This is an enormous shame that this will be buried in a "museum" in the hotel's basement. There should be no building at all in the still lightly covered northern section of the old walled city. While the mayor of Antakya gets all excited about tourists he should maybe look to Ephesus to see what his real potential could be rather than building over the sites. This hotel should go somewhere else.

Tuesday, October 11, 2011

A Triple Arch/Gate

The search for information on Antioch is now reduced to serendipity as so much of what is left extant is known. Well may we say that "there is little new under the sun" for what we need to know still remains out of daylight.

In my peregrinations I stumbled upon an article in Revue archeologique, Volume 4, Part 1 of 1847 entitled "Arc de Triomphe de Theveste" by Antoine Jean Letronne.

"A la troisième espèce, tripyle, appartiennent les arcs qui se composent de trois portes : une grande pour les voitures, deux petites pour les piétons. Tels sont les arcs de Septime Sévère et de Constantin à Rome, l'arc d'Auguste à Fano, la porte d'Herculanum à Pompéi, la porte d'Autun, deux des portes de Lambésa. Je pense que c'est une de ce genre qui était désignée par le mot tripylon, dans un passage où Théophane parle d'une porte d'Antioche qu'il désigne par η πυλη τηζ πολεωζ επι το χαλουμενον τριπυλον , ce qui veut dire que cette porte d'Antioche était formée par un arc triple, comme celle d'Autun ; et l'on peut même conclure de l'expression το λεγομενον τριπυλον , que cette porte était à Antioche la seule de ce genre.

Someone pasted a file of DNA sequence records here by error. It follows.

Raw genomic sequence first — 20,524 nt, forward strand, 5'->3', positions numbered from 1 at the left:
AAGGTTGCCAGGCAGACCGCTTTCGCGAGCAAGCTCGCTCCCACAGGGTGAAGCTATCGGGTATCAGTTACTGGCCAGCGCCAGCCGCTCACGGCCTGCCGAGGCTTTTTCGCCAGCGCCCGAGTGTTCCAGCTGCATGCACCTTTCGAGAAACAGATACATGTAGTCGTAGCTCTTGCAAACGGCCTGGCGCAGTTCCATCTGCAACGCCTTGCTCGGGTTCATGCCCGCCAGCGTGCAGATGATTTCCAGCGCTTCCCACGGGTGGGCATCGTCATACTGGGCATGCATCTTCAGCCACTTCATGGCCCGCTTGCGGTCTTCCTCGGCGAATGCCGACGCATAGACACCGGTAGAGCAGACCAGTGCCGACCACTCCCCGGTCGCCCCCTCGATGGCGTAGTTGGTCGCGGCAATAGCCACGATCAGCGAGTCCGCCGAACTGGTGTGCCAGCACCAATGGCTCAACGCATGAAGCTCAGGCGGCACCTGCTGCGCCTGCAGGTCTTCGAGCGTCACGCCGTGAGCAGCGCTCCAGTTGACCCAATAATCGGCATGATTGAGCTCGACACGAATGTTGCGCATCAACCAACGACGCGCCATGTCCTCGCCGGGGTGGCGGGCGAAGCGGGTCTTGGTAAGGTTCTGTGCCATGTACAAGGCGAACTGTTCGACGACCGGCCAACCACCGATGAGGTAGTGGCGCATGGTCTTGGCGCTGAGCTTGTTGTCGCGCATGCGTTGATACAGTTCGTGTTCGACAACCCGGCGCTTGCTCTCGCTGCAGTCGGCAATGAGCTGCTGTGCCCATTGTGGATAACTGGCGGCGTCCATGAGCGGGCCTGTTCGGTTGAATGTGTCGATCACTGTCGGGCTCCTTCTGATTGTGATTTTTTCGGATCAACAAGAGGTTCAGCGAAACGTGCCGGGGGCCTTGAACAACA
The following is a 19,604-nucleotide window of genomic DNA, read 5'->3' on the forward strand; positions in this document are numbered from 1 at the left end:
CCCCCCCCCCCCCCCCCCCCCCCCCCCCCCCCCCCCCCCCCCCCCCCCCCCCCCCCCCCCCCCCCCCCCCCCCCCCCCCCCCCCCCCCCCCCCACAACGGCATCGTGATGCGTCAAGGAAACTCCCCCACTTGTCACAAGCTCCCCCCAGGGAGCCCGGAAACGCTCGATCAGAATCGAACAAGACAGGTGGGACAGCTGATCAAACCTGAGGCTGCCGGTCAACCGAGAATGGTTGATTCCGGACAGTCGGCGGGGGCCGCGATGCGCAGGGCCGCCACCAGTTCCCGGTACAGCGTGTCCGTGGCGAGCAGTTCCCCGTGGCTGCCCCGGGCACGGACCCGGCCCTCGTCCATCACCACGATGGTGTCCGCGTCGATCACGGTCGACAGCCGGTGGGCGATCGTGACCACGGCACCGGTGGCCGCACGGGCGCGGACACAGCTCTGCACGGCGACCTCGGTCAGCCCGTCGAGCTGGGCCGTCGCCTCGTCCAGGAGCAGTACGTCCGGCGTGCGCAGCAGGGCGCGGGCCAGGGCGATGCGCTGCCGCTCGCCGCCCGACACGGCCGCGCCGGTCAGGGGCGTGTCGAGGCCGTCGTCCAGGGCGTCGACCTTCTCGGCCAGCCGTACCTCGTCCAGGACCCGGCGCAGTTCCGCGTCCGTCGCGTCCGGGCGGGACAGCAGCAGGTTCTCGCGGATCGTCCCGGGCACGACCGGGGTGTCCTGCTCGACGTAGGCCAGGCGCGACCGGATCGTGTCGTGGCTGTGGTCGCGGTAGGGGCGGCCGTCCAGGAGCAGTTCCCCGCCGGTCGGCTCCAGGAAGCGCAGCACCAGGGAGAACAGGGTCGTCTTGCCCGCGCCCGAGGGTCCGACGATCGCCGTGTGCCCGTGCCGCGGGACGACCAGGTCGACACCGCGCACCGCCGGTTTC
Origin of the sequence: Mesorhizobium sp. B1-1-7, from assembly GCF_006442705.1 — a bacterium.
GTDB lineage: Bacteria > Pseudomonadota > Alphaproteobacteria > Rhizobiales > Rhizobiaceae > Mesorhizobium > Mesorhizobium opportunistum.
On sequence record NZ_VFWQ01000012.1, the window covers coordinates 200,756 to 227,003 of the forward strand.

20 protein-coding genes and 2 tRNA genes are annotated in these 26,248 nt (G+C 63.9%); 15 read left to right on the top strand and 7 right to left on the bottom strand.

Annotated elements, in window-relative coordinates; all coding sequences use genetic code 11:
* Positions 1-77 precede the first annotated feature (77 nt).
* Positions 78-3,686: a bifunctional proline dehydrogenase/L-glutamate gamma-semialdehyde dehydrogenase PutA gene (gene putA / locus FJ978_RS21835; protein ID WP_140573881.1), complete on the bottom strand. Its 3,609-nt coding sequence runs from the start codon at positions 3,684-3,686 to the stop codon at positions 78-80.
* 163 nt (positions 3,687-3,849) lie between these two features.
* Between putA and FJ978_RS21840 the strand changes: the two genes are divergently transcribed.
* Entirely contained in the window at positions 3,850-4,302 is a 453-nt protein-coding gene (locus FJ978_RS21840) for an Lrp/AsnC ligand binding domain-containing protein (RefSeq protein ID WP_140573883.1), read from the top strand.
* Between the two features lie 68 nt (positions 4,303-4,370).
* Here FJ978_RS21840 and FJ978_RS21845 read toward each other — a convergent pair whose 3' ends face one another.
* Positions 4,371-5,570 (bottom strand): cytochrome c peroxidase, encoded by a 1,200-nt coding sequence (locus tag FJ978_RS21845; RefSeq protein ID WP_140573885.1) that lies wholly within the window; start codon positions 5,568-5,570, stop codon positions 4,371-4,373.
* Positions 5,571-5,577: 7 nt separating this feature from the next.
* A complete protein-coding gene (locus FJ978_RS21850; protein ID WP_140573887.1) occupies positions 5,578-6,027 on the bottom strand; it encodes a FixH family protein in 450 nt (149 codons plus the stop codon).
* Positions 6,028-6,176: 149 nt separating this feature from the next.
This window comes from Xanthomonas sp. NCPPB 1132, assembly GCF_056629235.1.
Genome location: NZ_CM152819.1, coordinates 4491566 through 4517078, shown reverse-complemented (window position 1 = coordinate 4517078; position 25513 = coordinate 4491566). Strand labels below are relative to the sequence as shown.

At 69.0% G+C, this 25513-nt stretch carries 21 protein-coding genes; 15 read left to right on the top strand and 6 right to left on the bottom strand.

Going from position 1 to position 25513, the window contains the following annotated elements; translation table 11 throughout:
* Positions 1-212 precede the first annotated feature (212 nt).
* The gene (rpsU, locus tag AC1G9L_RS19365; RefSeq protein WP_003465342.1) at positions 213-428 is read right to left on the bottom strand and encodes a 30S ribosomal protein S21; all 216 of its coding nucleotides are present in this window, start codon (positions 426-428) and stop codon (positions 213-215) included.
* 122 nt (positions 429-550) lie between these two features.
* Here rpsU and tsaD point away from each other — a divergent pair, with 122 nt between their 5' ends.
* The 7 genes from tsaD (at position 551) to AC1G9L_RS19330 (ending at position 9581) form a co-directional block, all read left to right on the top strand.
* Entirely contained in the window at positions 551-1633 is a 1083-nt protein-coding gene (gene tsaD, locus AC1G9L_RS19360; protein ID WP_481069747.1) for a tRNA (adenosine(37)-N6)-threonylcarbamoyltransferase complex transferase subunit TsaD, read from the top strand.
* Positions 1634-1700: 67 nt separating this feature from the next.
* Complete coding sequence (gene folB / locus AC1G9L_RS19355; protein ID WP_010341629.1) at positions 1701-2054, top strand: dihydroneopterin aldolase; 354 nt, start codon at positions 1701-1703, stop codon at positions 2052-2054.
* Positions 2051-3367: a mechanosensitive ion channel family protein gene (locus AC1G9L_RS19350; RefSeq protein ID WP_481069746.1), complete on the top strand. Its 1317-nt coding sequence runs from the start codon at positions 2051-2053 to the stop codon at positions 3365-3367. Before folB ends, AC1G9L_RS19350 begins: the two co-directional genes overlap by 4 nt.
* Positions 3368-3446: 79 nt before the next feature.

The passage from Theophanes' Chronographia page 36 (ed.Bonn).